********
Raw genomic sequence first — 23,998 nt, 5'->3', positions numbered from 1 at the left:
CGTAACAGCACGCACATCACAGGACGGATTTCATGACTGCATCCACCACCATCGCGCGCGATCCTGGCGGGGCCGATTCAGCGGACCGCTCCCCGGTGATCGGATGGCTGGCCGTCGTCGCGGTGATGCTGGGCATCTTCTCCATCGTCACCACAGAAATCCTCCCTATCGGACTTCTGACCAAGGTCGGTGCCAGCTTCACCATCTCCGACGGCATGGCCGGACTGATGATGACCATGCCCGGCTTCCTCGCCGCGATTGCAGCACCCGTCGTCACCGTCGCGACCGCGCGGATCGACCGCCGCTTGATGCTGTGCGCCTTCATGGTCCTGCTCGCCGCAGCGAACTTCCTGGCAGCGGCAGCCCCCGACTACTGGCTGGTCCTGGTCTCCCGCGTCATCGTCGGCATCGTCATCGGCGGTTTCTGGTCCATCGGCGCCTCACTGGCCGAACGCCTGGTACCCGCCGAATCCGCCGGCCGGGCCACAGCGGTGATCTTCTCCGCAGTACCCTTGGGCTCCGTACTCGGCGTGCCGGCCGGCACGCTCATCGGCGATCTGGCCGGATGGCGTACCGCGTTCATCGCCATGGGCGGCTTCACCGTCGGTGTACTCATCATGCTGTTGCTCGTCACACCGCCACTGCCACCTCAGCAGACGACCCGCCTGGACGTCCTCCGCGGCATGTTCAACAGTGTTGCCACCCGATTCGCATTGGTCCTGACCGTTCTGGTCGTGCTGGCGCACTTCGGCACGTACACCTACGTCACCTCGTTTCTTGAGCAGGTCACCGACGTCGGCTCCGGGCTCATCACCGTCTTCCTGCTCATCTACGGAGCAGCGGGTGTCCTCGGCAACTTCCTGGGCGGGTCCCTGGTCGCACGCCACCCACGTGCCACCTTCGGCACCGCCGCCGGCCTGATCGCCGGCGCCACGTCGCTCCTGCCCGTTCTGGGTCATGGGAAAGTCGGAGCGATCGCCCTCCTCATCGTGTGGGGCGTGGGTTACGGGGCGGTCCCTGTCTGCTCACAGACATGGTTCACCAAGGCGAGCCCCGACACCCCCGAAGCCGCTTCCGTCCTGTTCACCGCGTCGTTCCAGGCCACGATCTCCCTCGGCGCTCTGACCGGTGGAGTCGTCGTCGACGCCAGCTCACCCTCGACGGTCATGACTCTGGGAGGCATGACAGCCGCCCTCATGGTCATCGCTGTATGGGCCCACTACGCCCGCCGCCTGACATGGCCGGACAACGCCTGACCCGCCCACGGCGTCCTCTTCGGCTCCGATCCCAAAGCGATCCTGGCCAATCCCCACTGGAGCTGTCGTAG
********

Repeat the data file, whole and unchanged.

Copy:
Raw genomic sequence first — 23,998 nt, 5'->3', positions numbered from 1 at the left:
CGTAACAGCACGCACATCACAGGACGGATTTCATGACTGCATCCACCACCATCGCGCGCGATCCTGGCGGGGCCGATTCAGCGGACCGCTCCCCGGTGATCGGATGGCTGGCCGTCGTCGCGGTGATGCTGGGCATCTTCTCCATCGTCACCACAGAAATCCTCCCTATCGGACTTCTGACCAAGGTCGGTGCCAGCTTCACCATCTCCGACGGCATGGCCGGACTGATGATGACCATGCCCGGCTTCCTCGCCGCGATTGCAGCACCCGTCGTCACCGTCGCGACCGCGCGGATCGACCGCCGCTTGATGCTGTGCGCCTTCATGGTCCTGCTCGCCGCAGCGAACTTCCTGGCAGCGGCAGCCCCCGACTACTGGCTGGTCCTGGTCTCCCGCGTCATCGTCGGCATCGTCATCGGCGGTTTCTGGTCCATCGGCGCCTCACTGGCCGAACGCCTGGTACCCGCCGAATCCGCCGGCCGGGCCACAGCGGTGATCTTCTCCGCAGTACCCTTGGGCTCCGTACTCGGCGTGCCGGCCGGCACGCTCATCGGCGATCTGGCCGGATGGCGTACCGCGTTCATCGCCATGGGCGGCTTCACCGTCGGTGTACTCATCATGCTGTTGCTCGTCACACCGCCACTGCCACCTCAGCAGACGACCCGCCTGGACGTCCTCCGCGGCATGTTCAACAGTGTTGCCACCCGATTCGCATTGGTCCTGACCGTTCTGGTCGTGCTGGCGCACTTCGGCACGTACACCTACGTCACCTCGTTTCTTGAGCAGGTCACCGACGTCGGCTCCGGGCTCATCACCGTCTTCCTGCTCATCTACGGAGCAGCGGGTGTCCTCGGCAACTTCCTGGGCGGGTCCCTGGTCGCACGCCACCCACGTGCCACCTTCGGCACCGCCGCCGGCCTGATCGCCGGCGCCACGTCGCTCCTGCCCGTTCTGGGTCATGGGAAAGTCGGAGCGATCGCCCTCCTCATCGTGTGGGGCGTGGGTTACGGGGCGGTCCCTGTCTGCTCACAGACATGGTTCACCAAGGCGAGCCCCGACACCCCCGAAGCCGCTTCCGTCCTGTTCACCGCGTCGTTCCAGGCCACGATCTCCCTCGGCGCTCTGACCGGTGGAGTCGTCGTCGACGCCAGCTCACCCTCGACGGTCATGACTCTGGGAGGCATGACAGCCGCCCTCATGGTCATCGCTGTATGGGCCCACTACGCCCGCCGCCTGACATGGCCGGACAACGCCTGACCCGCCCACGGCGTCCTCTTCGGCTCCGATCCCAAAGCGATCCTGGCCAATCCCCACTGGAGCTGTCGTAG